Image processing services intro

Learn about image processing service providers here. What are they? What problem do they solve? What options and alternatives are available?

Scope and disclaimer

This is a quick overview about image processing services. This is not a deep comparison or a step by step integration guide. The author has only little or no first hand experience with the services themselves. There is no business association.

What is image hosting as a service?

An image processing service is a convenient collection of tools to easily deliver images for your website. It usually consists of a Content Delivery Network (edge caching) and an image transformation engine (image resizing on the fly). It fits nicely in a micro service oriented architecture. There is often also an easy to use API accessible by passing URL parameters. Consider requesting a thumbnail version of an image like this: image.jpg?height=400&width=400&mode=crop.

What problem does image hosting solve?

Faster websites

Images are often the biggest byte chunks of websites. That's why you want your images to be as small as possible and to be delivered in sizes relevant to specific visitors. Also you want the images to be served from a location that is close to the visitor.

Better hosting resource usage

Your hosting service has limits. Here at fortrabbit, our Apps are designed for fast web delivery processes. When you upload photos to a CMS, these images need to be processed to multiple formats:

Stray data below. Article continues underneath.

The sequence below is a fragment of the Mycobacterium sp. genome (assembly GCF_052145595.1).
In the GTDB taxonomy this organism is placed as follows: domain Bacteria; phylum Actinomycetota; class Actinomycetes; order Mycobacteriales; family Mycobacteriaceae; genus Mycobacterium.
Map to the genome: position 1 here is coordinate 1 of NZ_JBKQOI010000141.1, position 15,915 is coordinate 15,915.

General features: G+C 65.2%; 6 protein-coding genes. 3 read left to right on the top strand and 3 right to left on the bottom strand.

• A thumbnail and a large version
  • Multiple sizes for devices with different resolutions
  • Multiple image formats for different browser engines, webp and jpg

So one uploaded original image might result in 20 images files for web delivery. Here is a simple example HTML markup for a full-sized image that can be served in 4 different sizes and two formats (webp and jpg):

<picture>
  <source 
    type="image/webp" 
    srcset="
      cute-cat-pic-2700x1209.webp 2700w, 
      cute-cat-pic-1800x806.webp 1800w, 
      cute-cat-pic-900x900.webp 900w, 
      cute-cat-pic-600x600.webp 600w" 
    sizes="100vw"
  />
  <source 
    srcset="
      cute-cat-pic-2700x1209.jpg 2700w, 
      cute-cat-pic-1800x806.jpg 1800w, 
      cute-cat-pic-900x900.jpg 900w, 
      cute-cat-pic-600x600.jpg 600w" 
    sizes="100vw"
  />
  <img 
    src="600x600/cute-cat-pic-600x600.jpg"
    alt="Cute cat pic" 
  />
</picture>

With standard web servers image crunching is usually done by open source tools like ImageMagick or GD. Image transformation is a CPU heavy task that can take some time (even seconds!) until executed and it can also use a lot of memory. Calling image libraries is wrapped in PHP on webhosting services like ours. That means a PHP process is occupied until an image has finished being converted. Good news is, once an image version is created, it can be stored on disk for later usage.

With suboptimal configuration (crazy eager loading, too many sizes) and/or wrong settings (no cache on disk) and/or extensive use (super large source images or many images) this can lead to serious web delivery problems or even end in 504 time-out errors.

In addition to standard image processing, additional tools (jpegoptim, optipng, pngquant, SVGO, gifsicle) to further optimize images are popular among performance-aware frontend developers these days. These tools often require a lot of processing power and are therefore not available here.